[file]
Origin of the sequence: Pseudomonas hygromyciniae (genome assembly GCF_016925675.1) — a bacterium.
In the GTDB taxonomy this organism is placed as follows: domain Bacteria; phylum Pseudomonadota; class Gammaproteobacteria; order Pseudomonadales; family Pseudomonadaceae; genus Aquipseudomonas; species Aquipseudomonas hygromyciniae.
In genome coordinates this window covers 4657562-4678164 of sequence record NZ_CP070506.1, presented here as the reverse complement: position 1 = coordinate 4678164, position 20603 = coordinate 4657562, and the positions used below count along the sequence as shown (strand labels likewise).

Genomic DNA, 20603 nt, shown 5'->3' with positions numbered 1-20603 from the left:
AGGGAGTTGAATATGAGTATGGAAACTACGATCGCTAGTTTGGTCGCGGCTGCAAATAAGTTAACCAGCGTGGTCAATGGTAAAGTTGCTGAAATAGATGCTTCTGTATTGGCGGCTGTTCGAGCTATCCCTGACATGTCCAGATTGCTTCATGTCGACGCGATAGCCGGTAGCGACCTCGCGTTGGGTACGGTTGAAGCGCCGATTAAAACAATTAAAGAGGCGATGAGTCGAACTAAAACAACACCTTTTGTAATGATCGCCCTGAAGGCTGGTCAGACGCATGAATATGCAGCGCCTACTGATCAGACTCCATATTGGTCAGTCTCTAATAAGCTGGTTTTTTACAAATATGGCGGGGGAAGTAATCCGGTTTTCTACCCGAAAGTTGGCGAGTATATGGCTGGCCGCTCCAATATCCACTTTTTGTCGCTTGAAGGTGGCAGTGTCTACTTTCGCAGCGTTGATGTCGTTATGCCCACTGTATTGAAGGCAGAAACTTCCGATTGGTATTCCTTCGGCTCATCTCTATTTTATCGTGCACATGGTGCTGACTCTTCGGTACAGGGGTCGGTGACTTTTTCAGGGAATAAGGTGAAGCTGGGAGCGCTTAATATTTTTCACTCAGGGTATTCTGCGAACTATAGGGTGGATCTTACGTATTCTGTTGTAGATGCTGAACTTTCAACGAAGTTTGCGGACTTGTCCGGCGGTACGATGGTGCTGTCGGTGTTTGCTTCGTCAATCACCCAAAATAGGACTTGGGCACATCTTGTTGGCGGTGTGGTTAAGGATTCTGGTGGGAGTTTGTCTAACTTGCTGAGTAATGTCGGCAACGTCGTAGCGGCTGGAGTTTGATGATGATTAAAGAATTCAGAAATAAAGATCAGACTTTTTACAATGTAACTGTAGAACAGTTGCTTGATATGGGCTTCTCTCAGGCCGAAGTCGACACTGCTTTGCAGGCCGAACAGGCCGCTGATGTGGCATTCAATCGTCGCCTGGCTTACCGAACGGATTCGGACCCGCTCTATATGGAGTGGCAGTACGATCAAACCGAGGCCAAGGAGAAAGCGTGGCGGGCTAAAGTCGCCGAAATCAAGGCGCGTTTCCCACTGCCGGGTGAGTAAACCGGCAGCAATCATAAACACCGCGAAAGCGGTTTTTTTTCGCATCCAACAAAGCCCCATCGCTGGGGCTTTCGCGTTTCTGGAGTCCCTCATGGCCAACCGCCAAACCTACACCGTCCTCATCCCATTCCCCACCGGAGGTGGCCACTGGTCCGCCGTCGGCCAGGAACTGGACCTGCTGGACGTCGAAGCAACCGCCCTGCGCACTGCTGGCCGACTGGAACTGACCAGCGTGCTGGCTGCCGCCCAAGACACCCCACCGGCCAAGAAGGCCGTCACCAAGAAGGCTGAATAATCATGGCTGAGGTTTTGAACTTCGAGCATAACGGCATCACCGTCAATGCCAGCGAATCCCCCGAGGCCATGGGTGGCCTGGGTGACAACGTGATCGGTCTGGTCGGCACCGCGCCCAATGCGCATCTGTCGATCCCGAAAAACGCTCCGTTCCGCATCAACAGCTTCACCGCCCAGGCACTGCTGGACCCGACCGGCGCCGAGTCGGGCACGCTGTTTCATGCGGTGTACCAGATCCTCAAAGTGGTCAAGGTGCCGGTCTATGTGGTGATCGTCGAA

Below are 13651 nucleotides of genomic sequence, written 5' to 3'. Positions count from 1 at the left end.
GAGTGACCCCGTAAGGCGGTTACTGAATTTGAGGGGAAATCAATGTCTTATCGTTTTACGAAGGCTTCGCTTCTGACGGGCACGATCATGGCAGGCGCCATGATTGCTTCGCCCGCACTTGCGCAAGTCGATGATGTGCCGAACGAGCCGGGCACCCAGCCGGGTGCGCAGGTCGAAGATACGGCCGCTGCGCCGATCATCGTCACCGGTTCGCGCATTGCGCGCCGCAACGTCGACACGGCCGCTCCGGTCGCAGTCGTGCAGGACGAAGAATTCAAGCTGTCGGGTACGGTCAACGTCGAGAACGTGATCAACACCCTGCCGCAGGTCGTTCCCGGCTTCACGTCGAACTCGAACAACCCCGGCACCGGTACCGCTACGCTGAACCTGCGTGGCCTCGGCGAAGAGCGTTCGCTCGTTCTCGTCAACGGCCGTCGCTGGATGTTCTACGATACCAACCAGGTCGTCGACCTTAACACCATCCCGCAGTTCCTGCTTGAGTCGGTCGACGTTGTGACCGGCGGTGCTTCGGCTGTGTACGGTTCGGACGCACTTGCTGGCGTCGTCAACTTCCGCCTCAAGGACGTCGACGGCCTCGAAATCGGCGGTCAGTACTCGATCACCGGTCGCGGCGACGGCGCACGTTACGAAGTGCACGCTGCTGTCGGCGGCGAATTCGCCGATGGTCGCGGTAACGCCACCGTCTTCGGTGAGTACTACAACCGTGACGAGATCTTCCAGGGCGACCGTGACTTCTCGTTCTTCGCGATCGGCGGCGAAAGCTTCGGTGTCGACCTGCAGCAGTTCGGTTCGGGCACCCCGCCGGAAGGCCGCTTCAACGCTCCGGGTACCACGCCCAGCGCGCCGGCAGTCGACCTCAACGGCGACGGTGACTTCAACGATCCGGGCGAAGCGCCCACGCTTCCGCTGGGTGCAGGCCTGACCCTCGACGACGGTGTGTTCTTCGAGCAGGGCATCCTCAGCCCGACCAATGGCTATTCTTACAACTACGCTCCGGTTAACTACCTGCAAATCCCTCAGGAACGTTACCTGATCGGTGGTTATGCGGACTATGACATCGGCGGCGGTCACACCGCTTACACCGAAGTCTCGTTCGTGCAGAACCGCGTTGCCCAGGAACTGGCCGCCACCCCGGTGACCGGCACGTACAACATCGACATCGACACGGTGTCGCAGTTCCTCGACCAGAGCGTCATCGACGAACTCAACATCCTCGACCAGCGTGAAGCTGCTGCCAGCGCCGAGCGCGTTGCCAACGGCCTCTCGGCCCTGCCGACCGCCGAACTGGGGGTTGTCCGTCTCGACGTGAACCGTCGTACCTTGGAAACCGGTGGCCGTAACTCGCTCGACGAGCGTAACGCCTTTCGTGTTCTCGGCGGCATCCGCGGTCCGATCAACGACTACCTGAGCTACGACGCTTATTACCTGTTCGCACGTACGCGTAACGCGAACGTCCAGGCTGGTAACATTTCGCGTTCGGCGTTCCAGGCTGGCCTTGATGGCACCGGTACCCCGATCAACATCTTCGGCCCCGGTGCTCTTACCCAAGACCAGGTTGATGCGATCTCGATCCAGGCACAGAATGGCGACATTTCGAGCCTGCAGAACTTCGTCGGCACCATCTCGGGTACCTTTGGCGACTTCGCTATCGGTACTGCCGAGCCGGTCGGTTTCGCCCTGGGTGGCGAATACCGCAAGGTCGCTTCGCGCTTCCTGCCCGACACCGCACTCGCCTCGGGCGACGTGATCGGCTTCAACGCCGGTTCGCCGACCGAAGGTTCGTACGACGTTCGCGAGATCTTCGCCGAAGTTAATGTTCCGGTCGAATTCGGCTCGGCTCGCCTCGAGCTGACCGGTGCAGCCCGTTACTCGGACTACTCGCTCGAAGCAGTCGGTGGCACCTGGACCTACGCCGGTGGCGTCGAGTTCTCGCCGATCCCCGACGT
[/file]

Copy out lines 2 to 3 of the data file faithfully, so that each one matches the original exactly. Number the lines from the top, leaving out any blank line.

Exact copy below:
In the GTDB taxonomy this organism is placed as follows: domain Bacteria; phylum Pseudomonadota; class Gammaproteobacteria; order Pseudomonadales; family Pseudomonadaceae; genus Aquipseudomonas; species Aquipseudomonas hygromyciniae.
In genome coordinates this window covers 4657562-4678164 of sequence record NZ_CP070506.1, presented here as the reverse complement: position 1 = coordinate 4678164, position 20603 = coordinate 4657562, and the positions used below count along the sequence as shown (strand labels likewise).